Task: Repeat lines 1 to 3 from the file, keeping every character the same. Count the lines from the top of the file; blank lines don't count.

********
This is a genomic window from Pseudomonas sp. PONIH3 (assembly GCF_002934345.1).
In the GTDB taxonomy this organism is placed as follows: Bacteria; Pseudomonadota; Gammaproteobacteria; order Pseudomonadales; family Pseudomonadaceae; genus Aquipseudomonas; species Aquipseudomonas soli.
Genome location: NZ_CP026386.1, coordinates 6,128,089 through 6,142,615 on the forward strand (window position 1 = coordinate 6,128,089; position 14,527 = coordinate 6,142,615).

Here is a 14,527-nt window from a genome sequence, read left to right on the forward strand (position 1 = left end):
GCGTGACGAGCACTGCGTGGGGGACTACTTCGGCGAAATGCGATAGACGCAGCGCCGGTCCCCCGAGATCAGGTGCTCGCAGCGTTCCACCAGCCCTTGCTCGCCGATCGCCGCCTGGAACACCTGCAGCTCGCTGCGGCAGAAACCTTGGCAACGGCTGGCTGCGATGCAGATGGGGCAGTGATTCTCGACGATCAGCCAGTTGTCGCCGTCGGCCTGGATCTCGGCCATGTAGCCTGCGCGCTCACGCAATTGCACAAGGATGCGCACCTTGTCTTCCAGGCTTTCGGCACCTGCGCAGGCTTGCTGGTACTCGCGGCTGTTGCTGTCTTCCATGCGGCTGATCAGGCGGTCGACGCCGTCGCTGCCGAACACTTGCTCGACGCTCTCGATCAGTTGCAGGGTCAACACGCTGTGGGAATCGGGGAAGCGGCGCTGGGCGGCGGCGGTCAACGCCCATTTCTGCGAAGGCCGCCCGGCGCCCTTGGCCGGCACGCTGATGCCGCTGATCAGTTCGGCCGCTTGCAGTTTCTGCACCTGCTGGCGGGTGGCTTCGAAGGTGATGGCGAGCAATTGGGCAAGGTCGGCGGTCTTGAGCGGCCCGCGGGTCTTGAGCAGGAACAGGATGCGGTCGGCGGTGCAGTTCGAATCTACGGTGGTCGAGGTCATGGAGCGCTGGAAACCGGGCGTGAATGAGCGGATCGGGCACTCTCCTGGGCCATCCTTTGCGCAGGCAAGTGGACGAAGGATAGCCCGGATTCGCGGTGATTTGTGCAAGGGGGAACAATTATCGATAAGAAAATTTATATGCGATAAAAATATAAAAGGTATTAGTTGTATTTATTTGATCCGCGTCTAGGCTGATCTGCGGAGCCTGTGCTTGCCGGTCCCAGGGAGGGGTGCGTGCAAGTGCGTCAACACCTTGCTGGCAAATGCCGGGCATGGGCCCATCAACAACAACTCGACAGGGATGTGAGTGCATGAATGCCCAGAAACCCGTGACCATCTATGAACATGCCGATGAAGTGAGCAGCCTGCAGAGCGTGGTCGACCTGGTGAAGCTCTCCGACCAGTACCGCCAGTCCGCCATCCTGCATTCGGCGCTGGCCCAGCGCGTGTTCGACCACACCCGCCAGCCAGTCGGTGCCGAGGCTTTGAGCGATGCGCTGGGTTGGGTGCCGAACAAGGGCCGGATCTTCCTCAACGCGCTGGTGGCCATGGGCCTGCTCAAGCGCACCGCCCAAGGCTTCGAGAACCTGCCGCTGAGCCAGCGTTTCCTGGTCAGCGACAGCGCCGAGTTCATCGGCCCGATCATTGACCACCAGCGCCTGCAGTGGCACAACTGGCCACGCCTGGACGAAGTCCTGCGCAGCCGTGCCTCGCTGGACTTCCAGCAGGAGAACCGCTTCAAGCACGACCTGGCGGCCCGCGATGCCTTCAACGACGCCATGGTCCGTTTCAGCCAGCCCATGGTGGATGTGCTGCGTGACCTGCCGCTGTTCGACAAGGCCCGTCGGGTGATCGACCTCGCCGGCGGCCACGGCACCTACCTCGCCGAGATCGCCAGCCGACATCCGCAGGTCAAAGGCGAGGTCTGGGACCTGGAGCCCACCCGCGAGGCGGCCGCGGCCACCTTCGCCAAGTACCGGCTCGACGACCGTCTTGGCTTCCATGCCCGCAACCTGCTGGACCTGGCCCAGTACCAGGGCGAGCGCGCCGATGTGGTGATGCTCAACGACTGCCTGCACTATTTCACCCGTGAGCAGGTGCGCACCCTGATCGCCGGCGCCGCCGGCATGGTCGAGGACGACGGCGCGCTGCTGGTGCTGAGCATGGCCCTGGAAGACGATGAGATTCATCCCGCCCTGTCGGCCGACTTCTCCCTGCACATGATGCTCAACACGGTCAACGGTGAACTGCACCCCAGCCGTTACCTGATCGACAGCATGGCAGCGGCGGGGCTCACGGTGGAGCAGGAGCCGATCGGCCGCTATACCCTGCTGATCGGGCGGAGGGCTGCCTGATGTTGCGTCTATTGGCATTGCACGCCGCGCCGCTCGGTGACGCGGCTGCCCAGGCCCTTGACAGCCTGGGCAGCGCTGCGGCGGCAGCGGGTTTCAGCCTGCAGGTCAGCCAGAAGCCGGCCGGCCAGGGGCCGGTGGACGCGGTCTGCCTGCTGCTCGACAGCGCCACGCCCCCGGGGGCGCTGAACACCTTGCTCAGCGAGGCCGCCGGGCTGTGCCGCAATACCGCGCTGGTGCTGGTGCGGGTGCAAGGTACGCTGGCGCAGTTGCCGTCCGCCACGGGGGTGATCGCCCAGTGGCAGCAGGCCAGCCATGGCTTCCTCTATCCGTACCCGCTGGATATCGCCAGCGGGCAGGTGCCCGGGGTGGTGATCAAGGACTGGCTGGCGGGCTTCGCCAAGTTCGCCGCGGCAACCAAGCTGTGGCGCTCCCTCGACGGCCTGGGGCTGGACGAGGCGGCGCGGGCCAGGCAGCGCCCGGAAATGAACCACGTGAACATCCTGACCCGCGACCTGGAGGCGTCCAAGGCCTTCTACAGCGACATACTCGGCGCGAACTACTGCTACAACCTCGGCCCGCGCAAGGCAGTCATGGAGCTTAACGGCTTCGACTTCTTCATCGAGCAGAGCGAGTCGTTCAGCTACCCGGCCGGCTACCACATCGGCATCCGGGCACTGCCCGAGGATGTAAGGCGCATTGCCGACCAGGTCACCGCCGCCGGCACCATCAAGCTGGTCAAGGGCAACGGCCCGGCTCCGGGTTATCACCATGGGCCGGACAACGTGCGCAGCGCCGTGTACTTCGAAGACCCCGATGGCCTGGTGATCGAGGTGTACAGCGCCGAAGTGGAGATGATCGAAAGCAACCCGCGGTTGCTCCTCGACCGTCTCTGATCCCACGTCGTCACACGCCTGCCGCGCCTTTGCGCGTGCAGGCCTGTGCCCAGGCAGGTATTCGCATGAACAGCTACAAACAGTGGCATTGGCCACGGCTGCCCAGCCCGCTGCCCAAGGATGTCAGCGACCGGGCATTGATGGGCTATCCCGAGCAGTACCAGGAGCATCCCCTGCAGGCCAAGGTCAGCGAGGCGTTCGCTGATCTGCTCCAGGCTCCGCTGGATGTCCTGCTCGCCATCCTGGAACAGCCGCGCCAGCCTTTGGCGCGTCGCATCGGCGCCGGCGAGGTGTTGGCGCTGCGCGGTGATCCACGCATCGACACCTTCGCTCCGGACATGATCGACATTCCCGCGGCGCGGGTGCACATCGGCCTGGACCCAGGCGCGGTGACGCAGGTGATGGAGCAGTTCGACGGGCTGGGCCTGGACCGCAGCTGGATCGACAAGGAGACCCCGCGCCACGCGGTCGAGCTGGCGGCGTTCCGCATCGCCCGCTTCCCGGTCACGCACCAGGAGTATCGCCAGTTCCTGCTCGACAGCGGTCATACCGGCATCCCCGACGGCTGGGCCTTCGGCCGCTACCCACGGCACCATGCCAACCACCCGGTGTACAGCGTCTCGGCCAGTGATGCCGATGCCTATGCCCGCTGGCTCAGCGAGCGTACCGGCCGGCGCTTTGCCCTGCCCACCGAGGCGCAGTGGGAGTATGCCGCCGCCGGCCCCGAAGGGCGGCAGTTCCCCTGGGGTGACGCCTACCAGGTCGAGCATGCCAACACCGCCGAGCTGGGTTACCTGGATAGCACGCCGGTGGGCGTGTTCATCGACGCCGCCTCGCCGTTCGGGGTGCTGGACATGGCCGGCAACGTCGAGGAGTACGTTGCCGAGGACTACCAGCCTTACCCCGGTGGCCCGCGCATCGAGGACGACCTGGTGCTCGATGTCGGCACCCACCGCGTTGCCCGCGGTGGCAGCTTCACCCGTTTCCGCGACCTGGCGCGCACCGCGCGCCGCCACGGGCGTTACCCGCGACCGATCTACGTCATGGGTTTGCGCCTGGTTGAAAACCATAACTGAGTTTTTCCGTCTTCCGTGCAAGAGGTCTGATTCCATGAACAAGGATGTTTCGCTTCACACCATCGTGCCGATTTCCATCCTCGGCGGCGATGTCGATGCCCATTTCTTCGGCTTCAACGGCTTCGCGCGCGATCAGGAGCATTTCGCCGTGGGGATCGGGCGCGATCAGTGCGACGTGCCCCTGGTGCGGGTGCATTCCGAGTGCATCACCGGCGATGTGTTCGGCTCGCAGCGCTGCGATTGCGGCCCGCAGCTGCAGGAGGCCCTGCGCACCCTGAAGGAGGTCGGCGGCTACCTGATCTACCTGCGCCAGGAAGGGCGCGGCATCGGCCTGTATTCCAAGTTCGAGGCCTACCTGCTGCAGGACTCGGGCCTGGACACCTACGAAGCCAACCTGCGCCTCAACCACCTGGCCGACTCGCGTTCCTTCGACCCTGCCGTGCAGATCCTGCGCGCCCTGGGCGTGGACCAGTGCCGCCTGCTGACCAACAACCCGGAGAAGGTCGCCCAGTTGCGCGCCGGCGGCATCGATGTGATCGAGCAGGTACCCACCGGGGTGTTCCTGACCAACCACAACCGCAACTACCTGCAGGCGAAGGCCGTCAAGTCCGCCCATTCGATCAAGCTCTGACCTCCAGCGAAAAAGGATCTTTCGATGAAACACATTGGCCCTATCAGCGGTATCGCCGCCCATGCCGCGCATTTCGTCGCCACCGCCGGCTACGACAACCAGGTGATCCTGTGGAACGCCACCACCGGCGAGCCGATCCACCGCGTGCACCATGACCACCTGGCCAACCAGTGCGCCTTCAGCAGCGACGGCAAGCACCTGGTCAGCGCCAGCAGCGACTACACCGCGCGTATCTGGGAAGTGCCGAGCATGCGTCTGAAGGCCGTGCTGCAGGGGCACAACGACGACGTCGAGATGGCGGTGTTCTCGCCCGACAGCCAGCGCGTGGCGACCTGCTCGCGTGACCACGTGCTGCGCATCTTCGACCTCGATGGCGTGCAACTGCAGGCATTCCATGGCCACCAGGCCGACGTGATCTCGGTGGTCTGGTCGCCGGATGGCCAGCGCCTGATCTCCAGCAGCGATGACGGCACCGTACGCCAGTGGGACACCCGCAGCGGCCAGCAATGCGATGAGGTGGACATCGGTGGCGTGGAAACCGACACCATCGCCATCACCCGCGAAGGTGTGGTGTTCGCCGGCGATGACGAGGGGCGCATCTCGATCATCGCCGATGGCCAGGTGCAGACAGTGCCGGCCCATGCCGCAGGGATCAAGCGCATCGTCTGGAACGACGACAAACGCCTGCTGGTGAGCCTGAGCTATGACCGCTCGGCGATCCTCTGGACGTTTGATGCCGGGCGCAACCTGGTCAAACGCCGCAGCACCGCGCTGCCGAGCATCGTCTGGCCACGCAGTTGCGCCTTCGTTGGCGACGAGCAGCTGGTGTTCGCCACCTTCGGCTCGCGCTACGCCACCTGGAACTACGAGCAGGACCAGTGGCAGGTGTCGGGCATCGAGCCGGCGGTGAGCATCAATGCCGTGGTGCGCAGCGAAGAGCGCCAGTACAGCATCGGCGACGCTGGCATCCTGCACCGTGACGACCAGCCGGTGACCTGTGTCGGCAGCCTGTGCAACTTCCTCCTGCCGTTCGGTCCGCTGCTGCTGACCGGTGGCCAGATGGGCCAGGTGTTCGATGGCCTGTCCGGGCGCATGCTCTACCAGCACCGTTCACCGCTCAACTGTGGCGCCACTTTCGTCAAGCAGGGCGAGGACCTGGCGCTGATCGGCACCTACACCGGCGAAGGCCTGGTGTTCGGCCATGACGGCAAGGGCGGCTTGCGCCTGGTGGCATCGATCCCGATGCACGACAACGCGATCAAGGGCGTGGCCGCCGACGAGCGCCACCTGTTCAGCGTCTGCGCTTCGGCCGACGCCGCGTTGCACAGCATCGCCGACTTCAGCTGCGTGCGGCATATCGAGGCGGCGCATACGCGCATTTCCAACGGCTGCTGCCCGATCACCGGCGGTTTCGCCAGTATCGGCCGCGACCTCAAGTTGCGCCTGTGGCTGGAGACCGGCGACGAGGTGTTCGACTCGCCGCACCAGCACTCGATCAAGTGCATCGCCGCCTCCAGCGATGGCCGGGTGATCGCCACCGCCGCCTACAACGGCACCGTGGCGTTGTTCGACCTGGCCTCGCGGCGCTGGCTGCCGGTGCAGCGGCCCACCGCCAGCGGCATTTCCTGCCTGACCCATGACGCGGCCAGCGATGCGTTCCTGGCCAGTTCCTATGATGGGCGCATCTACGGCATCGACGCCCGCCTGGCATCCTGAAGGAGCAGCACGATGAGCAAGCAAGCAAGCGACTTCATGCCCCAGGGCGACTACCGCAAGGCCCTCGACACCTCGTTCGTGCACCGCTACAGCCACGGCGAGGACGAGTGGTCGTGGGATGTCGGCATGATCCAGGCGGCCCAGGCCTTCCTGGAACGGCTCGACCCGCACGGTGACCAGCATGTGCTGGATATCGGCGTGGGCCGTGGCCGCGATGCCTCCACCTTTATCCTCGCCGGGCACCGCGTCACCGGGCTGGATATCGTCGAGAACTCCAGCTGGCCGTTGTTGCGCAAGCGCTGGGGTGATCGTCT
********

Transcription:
This is a genomic window from Pseudomonas sp. PONIH3 (assembly GCF_002934345.1).
In the GTDB taxonomy this organism is placed as follows: Bacteria; Pseudomonadota; Gammaproteobacteria; order Pseudomonadales; family Pseudomonadaceae; genus Aquipseudomonas; species Aquipseudomonas soli.
Genome location: NZ_CP026386.1, coordinates 6,128,089 through 6,142,615 on the forward strand (window position 1 = coordinate 6,128,089; position 14,527 = coordinate 6,142,615).